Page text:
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NEWS STORIES

Northwoods Magazine Reaches 35,000 ReadersSubmitted: 05/23/2013
Story By Lex Gray

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PRESQUE ISLE - You can find a magazine for almost any hobby, interest or passion.

If your passion is the great state of Wisconsin (and whose isn't?), there's now a magazine for that, too.

"Our Wisconsin" is a magazine that's more of a friendly conversation between neighbors.

It features photos and stories from around the state.

Editor Mike Beno lives in Presque Isle.

He moved there to retire from the magazine industry, but that didn't last long.

"We think there's a lot of stories in Wisconsin that really deserve to be told. Stories from people across the state, all 72 counties," Beno said. "'Our Wisconsin' is written by readers, it gives people a chance to put voice to their stories."

The first issue of the magazine came out in December.

Since then, 35,000 people have subscribed.

"I did not expect it to grow this fast. Our direct-mail issue went out, the average in the industry is one to two percent response," Beno said. "We got north of 23 percent. So we have high hopes for the magazine."

Beno talked to people in Boulder Junction about the magazine at the library tonight.

A man from Boulder Junction took the photo you see on the first issue.

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 IN OTHER NEWS
Michigan House OKs measure allowing wolf huntingSubmitted: 08/27/2014

MICHIGAN'S U.P. - The Michigan Legislature has cleared the way to allow continued hunting of gray wolves, a species that once had disappeared from the state but now thrives in the Upper Peninsula.

The state House voted 65-43 Wednesday in favor of a citizen-initiated measure that would empower the Michigan Natural Resources Commission to designate game species and regulate hunting. The Senate approved the measure earlier this month.

Because the governor's signature isn't required on citizen initiatives, it now becomes law.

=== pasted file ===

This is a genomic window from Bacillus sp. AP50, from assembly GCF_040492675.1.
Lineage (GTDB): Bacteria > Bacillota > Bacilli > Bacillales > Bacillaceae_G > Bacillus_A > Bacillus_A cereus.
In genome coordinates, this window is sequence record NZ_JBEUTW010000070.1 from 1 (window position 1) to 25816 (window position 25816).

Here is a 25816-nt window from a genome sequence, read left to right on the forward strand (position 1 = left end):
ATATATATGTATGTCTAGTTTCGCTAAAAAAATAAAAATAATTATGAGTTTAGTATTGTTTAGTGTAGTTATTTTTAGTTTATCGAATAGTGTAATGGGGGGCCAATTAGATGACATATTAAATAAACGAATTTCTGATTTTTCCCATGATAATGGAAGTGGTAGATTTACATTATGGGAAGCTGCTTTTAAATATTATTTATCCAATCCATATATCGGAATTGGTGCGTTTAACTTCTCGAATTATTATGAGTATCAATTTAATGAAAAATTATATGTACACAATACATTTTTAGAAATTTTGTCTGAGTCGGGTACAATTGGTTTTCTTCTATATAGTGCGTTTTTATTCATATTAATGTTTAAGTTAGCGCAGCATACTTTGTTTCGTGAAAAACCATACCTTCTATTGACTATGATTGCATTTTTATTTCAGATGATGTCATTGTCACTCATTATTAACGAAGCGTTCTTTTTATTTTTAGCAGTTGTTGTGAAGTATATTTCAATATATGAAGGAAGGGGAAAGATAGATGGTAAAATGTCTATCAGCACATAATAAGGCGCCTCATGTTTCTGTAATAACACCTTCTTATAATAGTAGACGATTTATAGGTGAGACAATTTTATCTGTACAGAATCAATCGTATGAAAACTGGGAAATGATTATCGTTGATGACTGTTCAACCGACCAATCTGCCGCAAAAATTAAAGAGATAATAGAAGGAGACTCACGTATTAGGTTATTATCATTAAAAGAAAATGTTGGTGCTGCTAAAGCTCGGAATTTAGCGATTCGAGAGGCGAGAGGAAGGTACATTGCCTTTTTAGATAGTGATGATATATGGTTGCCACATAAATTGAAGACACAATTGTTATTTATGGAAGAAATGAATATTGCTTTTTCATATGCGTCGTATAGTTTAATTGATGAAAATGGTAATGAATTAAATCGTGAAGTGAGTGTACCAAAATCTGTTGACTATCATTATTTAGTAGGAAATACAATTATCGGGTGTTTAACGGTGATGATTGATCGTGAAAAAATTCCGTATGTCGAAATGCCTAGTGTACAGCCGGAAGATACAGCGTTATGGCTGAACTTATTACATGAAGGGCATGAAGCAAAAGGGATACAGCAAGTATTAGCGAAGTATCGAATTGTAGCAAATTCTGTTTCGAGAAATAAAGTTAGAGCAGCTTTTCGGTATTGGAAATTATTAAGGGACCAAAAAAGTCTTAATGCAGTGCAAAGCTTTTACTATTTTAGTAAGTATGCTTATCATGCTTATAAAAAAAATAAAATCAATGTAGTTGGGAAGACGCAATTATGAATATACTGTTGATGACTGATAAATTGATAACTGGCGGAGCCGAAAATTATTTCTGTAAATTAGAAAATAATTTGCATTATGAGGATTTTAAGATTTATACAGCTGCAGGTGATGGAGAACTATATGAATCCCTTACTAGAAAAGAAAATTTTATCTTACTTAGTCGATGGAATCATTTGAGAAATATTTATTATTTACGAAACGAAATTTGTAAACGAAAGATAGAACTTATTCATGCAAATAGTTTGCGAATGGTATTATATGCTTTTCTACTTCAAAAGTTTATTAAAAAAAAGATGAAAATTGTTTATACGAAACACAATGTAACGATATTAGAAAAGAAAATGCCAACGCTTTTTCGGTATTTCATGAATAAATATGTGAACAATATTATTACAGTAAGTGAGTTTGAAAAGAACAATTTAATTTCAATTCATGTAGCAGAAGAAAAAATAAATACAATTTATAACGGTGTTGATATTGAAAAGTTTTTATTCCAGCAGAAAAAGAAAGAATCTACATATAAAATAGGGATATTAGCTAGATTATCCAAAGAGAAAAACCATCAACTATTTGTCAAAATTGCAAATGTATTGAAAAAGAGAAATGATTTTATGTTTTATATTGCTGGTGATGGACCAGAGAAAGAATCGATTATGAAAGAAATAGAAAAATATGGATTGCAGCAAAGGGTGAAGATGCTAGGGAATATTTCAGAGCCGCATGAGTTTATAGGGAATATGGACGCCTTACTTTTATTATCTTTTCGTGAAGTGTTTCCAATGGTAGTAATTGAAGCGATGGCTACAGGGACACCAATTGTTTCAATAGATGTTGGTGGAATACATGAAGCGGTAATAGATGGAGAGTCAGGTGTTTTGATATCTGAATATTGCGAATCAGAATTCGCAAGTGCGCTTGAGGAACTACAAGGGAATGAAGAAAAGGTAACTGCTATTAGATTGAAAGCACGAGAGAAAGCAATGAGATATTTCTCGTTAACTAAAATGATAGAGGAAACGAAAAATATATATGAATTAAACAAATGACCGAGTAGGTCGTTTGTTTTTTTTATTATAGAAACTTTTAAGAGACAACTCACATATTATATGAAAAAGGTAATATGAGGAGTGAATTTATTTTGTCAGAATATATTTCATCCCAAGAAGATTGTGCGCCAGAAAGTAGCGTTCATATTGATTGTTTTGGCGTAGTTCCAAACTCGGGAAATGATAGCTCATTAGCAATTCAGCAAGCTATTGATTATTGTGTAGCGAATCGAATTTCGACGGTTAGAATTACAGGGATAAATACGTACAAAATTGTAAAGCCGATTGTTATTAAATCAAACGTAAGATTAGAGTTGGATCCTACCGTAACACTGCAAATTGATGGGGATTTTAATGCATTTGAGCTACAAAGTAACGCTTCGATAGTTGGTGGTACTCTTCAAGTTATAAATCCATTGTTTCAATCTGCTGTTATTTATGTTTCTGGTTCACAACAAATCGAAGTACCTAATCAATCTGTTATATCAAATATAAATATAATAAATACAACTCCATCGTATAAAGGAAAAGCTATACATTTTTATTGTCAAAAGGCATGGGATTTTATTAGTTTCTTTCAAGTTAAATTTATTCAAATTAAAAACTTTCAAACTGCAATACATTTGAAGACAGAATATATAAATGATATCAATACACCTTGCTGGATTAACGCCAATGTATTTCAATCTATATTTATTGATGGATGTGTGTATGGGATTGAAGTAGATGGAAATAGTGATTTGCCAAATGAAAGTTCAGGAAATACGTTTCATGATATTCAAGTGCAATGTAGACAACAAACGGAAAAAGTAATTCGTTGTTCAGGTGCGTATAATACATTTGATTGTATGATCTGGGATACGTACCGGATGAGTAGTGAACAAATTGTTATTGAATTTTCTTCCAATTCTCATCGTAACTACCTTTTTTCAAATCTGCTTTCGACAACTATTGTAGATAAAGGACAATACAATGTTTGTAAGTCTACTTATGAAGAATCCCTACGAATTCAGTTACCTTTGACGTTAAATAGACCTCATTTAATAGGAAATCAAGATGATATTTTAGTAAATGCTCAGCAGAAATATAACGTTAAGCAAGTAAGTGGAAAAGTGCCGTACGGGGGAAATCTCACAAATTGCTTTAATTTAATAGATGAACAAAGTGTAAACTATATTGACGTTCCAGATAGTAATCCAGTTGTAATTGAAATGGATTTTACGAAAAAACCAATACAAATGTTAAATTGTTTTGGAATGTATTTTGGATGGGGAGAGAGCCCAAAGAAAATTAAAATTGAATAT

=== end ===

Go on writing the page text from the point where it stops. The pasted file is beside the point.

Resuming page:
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Man who caused an elementary school to be put on lockdown could have charges dismissed Submitted: 08/27/2014

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RHINELANDER - Police think Michael Schettino pointed a handgun at another driver on Highway 51 in May. Police say he then drove through the parking lot of MHLT Elementary school in Minocqua. The school was put on lockdown because of what happened.

Schettino was in court Wednesday. He took a plea agreement. His two misdemeanors could be dismissed if he follows the terms of the agreement for two years.

"The state has the option if they have evidence indicating that you have not complied with the terms of the agreement to bring this matter back into court," Judge Michael Bloom told Schettino, "and if they presented evidence to establish that you were not in compliance that I could enter judgment on your pleas without any further proceedings and go immediately to sentencing."

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Northwoods gun safety discussions following Arizona shooting instructor deathSubmitted: 08/27/2014

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RHINELANDER - The accidental death of a shooting instructor in Arizona raises questions about what kinds of guns children should learn to shoot.

A 9-year-old girl was learning how to fire a fully-automatic weapon on Monday. The recoil was too much for her to handle. As a result, she ended up firing several rounds uncontrollably and one of the rounds hit her instructor in the head. Some gun instructors in the Northwoods wonder why a young girl was using a fully-automatic weapon in the first place.